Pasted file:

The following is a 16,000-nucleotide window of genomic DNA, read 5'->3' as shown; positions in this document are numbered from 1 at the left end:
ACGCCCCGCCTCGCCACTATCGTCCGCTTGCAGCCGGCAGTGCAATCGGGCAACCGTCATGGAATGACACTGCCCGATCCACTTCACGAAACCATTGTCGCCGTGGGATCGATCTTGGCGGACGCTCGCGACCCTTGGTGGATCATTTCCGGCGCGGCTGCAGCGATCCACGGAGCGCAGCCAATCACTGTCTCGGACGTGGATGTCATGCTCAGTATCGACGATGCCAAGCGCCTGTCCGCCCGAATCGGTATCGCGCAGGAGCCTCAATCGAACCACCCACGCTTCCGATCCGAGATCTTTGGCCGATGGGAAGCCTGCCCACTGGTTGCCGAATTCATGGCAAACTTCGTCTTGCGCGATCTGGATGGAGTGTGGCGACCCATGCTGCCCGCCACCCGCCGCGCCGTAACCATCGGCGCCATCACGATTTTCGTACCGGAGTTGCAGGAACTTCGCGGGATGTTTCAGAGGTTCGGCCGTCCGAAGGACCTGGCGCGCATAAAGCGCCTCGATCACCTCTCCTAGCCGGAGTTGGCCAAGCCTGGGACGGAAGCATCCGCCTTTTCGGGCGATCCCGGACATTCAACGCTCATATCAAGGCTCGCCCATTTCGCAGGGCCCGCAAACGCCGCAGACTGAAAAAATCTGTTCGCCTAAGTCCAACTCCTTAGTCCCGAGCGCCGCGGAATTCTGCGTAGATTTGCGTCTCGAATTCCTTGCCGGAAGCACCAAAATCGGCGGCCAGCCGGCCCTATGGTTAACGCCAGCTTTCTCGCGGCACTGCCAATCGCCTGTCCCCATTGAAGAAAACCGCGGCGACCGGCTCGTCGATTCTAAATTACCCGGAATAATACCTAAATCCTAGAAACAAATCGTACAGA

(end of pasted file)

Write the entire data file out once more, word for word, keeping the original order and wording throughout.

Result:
The following is a 16,000-nucleotide window of genomic DNA, read 5'->3' as shown; positions in this document are numbered from 1 at the left end:
ACGCCCCGCCTCGCCACTATCGTCCGCTTGCAGCCGGCAGTGCAATCGGGCAACCGTCATGGAATGACACTGCCCGATCCACTTCACGAAACCATTGTCGCCGTGGGATCGATCTTGGCGGACGCTCGCGACCCTTGGTGGATCATTTCCGGCGCGGCTGCAGCGATCCACGGAGCGCAGCCAATCACTGTCTCGGACGTGGATGTCATGCTCAGTATCGACGATGCCAAGCGCCTGTCCGCCCGAATCGGTATCGCGCAGGAGCCTCAATCGAACCACCCACGCTTCCGATCCGAGATCTTTGGCCGATGGGAAGCCTGCCCACTGGTTGCCGAATTCATGGCAAACTTCGTCTTGCGCGATCTGGATGGAGTGTGGCGACCCATGCTGCCCGCCACCCGCCGCGCCGTAACCATCGGCGCCATCACGATTTTCGTACCGGAGTTGCAGGAACTTCGCGGGATGTTTCAGAGGTTCGGCCGTCCGAAGGACCTGGCGCGCATAAAGCGCCTCGATCACCTCTCCTAGCCGGAGTTGGCCAAGCCTGGGACGGAAGCATCCGCCTTTTCGGGCGATCCCGGACATTCAACGCTCATATCAAGGCTCGCCCATTTCGCAGGGCCCGCAAACGCCGCAGACTGAAAAAATCTGTTCGCCTAAGTCCAACTCCTTAGTCCCGAGCGCCGCGGAATTCTGCGTAGATTTGCGTCTCGAATTCCTTGCCGGAAGCACCAAAATCGGCGGCCAGCCGGCCCTATGGTTAACGCCAGCTTTCTCGCGGCACTGCCAATCGCCTGTCCCCATTGAAGAAAACCGCGGCGACCGGCTCGTCGATTCTAAATTACCCGGAATAATACCTAAATCCTAGAAACAAATCGTACAGA